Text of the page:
Holy week here and now


Plenty people tell me they don’t need an imaginary friend to help them get through life. I’m not sure I do either. There’s nothing imaginary about the events of Holy Week: they happen all the time.

Take the Passion narratives—three obvious headings: (1) failure to confront reality, that is to say, denials; (2) mob justice; and (3) evasion of responsibility.

Denials. Peter’s denials saved his skin—but only for that moment. Later, he wept, overcome with remorse. It’s hard to hear today’s news without being confronted by denials. How can a head of state deny his part in a situation that sees the bulk of his people starve while he lives in luxury? How can a politician say what is self-evidently not the case? Is anyone guilt-free? Who has not tried to get something for nothing, or used work time for personal business?

Mob ‘justice’. Men fighting in Manchester car parks on the news yesterday. FaceBook bullying. One story from 2007 sticks in my mind. In March of that year, The Times reported, a young man was surrounded by a gang with wooden sticks. Witnesses say that teenage girls egged on the attack with shouts of “Kill him, kill him.”

Evasion of responsibility. Pilate wriggled out of responsibility and washed his hands, the act of appeasers everywhere. Pilate needed to please his superiors. Sound familiar? Do you know a public service that is quick to take responsibility for its cockups? A politician? A banker? It’s easy to pick on them because they set themselves up for it.

We all make mistakes. We’re greedy. We want the dividends if we’re lucky enough to have money invested. Our pensions depend on them. We’re all complicit in all this, the sin of the world, and the consequences will run and run for generations. I accept that, and I can’t and don’t condemn anyone for faults that also afflict me. But the arrogance and lack of remorse that we see in public life is something else. According to the Gospels, Jesus was censorious about very little, but always, always, always about hypocrisy and complacency. Do you remember Josef Fritzl who locked up some of his family for almost 30 years? Even he seems to have acknowledged, eventually, the enormity of his actions after being confronted by his daughter in court. If you want Fritzl on a big scale, think of North Korea, where people are walled up for their entire lives.

The three headings can in truth be compressed into one: the sin of Adam—trying to be what we are not. The fig leaf has nothing to do with covering up our genitals, but is about covering up our naked selves by putting on a mask, a persona to hide our true faces. We deny the truth because of our need to save face, but it’s not the face that suffers. It is the inner self that I harm when I deny what is evident to others. This inner self that is, in my theology, the Christ within, the Divine within. When we harm others, we wound the Christ within them and we wound the Christ within ourselves, as surely as any nail on the cross.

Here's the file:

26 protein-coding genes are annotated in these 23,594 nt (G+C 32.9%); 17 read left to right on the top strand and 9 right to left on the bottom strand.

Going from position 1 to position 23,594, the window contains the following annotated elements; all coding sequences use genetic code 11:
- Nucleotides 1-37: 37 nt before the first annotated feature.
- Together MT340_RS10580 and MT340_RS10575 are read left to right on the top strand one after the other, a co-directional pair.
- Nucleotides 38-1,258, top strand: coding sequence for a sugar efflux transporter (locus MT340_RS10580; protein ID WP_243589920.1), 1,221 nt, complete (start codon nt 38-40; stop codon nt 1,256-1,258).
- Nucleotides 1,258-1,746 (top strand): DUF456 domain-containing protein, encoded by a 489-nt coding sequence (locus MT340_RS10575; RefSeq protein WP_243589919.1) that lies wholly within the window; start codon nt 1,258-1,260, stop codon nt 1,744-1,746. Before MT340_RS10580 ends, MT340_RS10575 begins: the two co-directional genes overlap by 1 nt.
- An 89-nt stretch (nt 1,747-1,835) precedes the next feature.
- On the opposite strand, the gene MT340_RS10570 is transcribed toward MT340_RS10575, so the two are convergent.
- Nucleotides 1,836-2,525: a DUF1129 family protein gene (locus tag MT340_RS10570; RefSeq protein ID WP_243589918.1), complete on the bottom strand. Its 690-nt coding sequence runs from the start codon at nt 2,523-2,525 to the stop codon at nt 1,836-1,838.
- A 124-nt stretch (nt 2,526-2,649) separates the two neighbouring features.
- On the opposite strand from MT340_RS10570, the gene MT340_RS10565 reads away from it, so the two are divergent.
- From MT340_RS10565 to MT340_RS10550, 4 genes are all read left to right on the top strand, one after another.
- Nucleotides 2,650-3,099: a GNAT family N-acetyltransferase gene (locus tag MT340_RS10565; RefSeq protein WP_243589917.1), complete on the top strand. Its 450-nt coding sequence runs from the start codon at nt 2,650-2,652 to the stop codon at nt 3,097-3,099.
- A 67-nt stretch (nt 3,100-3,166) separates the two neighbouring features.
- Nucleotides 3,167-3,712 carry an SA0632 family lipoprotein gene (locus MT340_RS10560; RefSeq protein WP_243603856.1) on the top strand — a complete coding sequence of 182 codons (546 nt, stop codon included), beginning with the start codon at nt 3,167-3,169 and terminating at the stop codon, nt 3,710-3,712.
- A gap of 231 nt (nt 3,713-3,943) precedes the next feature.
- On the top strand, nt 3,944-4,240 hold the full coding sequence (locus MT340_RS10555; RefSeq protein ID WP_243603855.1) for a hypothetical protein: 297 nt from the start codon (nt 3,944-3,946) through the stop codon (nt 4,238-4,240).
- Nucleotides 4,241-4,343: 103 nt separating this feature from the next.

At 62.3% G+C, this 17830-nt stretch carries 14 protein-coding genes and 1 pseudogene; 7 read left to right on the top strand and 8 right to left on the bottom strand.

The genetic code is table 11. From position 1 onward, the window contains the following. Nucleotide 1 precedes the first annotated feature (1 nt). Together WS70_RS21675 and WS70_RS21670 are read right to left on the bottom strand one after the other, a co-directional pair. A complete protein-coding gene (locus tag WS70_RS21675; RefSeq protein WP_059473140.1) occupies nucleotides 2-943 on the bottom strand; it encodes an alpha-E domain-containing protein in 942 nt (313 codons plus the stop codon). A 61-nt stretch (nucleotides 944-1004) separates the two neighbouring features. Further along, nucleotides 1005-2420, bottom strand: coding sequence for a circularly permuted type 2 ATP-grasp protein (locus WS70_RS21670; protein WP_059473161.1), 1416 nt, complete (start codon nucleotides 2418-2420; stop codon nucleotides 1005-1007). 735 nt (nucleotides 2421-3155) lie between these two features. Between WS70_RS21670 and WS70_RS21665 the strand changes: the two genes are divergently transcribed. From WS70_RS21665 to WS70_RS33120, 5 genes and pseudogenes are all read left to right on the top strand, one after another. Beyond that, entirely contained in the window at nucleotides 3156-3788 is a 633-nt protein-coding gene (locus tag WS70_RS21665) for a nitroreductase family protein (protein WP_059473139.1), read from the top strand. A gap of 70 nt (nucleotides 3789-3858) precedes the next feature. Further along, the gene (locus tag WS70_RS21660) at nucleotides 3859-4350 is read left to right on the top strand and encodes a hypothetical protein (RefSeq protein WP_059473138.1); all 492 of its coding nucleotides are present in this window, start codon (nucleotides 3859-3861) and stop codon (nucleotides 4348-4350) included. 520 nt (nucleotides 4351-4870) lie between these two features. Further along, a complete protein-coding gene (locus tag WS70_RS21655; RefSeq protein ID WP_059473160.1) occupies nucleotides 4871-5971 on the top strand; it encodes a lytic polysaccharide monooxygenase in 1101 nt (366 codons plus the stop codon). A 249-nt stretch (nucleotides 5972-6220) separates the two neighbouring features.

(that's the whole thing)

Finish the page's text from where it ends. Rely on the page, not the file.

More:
Life is a struggle, and for most people on the planet it’s more of a struggle than it is for you and me. I look around and see the beauty and fragility of creation. One man’s illness results in the death of a plane load of people. Creation is constantly beset by terrible acts of evil, appalling events everywhere. Hundreds of innocents are slaughtered in power struggles: one group of people trying to control others. I hear of it even in my own land, my own town: abuse, slavery of one sort or another. “At times it almost seems as if the very stars are being wrenched from heaven by some evil force” * — which is exactly how the events of Good Friday are described in the Gospels.

This urge to the inhuman is in us all somewhere. Evil, badness, cruelty all begin as a thought in someone’s mind. When someone decides to support the things that evil people do, that decision begins as a thought in someone’s mind. When we are tormented by what to do, when beads of sweat start forming on our foreheads and drop like grapes to the floor, we are experiencing something of the mental agony that we hear of in the Garden of Gethsemane.

All this because we have the power to choose, wisely or unwisely. The power to choose actions that might fracture (diabolic), or might build up (anabolic). The power to choose actions that might increase the amount of misery in the world, or that attempt to decrease it.

The story of Adam and Eve in the Garden of Eden attempts to explain why we humans so often get it wrong. It illustrates that when we choose for selfish reasons rather than for selfless reasons, we disturb the cosmos. It explains why we so often hide behind masks, spiritual cosmetics, spiritual fig leaves, rather than stand in full frontal nudity before the Divine.

Every choice begins as a thought. We need to be aware of our thoughts because we need to choose wisely, to have courage to stand for truth and right, to have courage to be nonconformist, and stand up to those who try to persuade us to do what we know we should not. We may be laughed at, scorned, cast out, sneered at. But from this suffering we grow in self-knowledge, and growing in self-knowledge, with all the shame and joy that such growth brings, is a step towards growing into the Divine. We have a guide.

* thanks to The Revd Elizabeth France

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